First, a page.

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Severely entangled right whale Snow Cone spotted off Nantucket on Wednesday

Right-whale-Catalog-3560 Snow-Cone-calf Fernandina Beach-Jan-2022-750x500.png
Florida Fish and Wildlife Conservation Commission
via NOAA
The North Atlantic right whale Snow Cone and a calf sighted off Fernandina Beach, Florida on Jan. 6, 2022.

A severely entangled right whale was spotted 15 miles south of Nantucket on Wednesday by researchers from the New England Aquarium. The 17-year-old whale known as Snow Cone was carrying fishing gear from a new entanglement, along with gear from an earlier incident.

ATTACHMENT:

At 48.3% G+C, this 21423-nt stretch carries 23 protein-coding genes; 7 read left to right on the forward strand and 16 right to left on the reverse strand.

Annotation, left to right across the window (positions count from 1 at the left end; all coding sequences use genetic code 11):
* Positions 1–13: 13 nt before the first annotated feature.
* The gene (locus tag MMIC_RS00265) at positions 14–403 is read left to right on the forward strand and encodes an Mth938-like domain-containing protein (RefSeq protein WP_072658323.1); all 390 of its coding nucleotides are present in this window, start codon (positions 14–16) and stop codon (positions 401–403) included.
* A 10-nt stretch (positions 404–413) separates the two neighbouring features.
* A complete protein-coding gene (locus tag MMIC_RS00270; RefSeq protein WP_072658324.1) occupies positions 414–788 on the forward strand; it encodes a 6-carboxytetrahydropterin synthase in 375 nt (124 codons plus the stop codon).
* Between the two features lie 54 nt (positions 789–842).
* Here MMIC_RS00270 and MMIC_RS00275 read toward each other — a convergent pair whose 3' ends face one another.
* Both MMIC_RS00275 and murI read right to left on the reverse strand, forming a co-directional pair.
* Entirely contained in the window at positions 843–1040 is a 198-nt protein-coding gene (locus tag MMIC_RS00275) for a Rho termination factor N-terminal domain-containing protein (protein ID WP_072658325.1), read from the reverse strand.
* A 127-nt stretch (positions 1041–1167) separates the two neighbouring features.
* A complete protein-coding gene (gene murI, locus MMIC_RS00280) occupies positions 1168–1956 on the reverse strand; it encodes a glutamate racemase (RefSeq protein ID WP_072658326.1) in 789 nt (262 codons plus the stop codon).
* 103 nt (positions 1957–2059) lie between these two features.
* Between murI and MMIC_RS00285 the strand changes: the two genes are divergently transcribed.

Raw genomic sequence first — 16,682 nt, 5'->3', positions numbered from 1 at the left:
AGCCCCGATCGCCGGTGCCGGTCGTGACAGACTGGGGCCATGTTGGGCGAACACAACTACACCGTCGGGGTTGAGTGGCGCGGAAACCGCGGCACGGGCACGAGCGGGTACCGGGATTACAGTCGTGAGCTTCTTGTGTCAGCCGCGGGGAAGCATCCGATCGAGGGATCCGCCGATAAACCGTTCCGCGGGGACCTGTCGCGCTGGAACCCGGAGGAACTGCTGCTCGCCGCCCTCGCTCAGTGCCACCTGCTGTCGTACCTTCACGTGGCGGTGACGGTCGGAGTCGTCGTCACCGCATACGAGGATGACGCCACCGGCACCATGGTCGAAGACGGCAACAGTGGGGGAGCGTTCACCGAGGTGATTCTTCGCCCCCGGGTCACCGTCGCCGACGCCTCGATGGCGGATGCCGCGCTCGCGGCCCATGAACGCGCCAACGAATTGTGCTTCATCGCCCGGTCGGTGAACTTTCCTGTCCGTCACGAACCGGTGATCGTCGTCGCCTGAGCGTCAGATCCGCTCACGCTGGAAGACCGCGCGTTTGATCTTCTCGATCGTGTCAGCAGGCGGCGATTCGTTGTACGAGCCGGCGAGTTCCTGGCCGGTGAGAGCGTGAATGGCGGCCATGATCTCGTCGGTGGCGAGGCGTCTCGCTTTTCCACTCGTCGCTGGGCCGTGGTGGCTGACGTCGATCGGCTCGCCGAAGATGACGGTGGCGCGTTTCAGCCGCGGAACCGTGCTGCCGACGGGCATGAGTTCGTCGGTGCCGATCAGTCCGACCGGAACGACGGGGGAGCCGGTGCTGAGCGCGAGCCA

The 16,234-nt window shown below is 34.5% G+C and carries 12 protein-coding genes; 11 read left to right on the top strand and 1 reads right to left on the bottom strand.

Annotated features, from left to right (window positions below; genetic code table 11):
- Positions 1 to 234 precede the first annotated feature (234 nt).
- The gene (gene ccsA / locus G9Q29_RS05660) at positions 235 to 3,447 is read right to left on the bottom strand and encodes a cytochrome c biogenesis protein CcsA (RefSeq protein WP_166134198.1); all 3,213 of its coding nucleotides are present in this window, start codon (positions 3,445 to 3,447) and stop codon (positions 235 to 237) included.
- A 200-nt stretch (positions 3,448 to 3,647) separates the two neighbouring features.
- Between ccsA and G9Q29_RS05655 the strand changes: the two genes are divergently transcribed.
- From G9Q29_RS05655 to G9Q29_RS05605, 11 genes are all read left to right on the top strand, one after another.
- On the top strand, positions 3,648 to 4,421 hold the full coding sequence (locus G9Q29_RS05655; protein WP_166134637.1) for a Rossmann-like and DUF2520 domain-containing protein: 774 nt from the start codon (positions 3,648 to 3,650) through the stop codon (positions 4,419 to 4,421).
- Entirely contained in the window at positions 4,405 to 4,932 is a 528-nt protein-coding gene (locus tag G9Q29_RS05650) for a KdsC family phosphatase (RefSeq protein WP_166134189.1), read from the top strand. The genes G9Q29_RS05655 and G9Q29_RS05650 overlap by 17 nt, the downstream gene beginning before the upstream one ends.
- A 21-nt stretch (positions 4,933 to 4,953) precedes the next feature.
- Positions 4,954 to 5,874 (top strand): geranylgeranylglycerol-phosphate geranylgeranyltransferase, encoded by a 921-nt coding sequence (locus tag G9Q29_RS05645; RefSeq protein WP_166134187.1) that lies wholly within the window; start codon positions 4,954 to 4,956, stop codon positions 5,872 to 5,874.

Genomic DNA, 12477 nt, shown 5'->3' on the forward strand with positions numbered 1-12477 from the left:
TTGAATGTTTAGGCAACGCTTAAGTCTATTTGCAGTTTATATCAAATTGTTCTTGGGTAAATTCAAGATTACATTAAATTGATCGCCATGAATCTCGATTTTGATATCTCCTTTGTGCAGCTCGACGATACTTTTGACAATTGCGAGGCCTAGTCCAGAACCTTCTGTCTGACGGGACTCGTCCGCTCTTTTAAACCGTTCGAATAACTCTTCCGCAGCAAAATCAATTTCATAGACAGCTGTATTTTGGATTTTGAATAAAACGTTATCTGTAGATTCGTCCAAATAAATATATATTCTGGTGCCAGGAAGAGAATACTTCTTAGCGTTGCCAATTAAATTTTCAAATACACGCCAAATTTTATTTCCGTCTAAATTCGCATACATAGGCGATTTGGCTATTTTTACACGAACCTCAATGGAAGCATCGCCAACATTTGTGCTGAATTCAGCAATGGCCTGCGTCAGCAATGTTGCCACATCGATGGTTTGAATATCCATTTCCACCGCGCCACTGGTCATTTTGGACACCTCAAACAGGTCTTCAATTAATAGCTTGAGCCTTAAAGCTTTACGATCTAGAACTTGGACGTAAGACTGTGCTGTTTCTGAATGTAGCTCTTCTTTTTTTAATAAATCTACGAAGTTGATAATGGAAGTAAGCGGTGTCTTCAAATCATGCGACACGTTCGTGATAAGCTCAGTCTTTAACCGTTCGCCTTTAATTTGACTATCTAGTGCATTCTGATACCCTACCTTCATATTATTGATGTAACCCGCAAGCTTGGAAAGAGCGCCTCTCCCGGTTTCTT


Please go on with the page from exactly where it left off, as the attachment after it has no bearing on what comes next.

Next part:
Researchers say she has been entangled continuously since March of last year. Heather Pettis of the New England Aquarium says the whale's condition has deteriorated rapidly since she was last seen in July, in the Gulf of St. Lawrence, and the prognosis is poor.

"The first entanglement was debilitating," says Pettis. "The addition of this second entanglement has clearly worsened her condition and really reduced much hope, if any, of her surviving."

Of perhaps 350 remaining North Atlantic right whales, Snow Cone is one of fewer than 100 breeding females. Her first calf was killed by a boat. Her second, born in December while she was severely entangled, hasn't been seen since April.

Pettis says most North Atlantic right whales are entangled more than once in their lifetimes. A disentanglement effort is on hold until the weather improves.

Murray Carpenter is Maine Public’s climate reporter, covering climate change and other environmental news.
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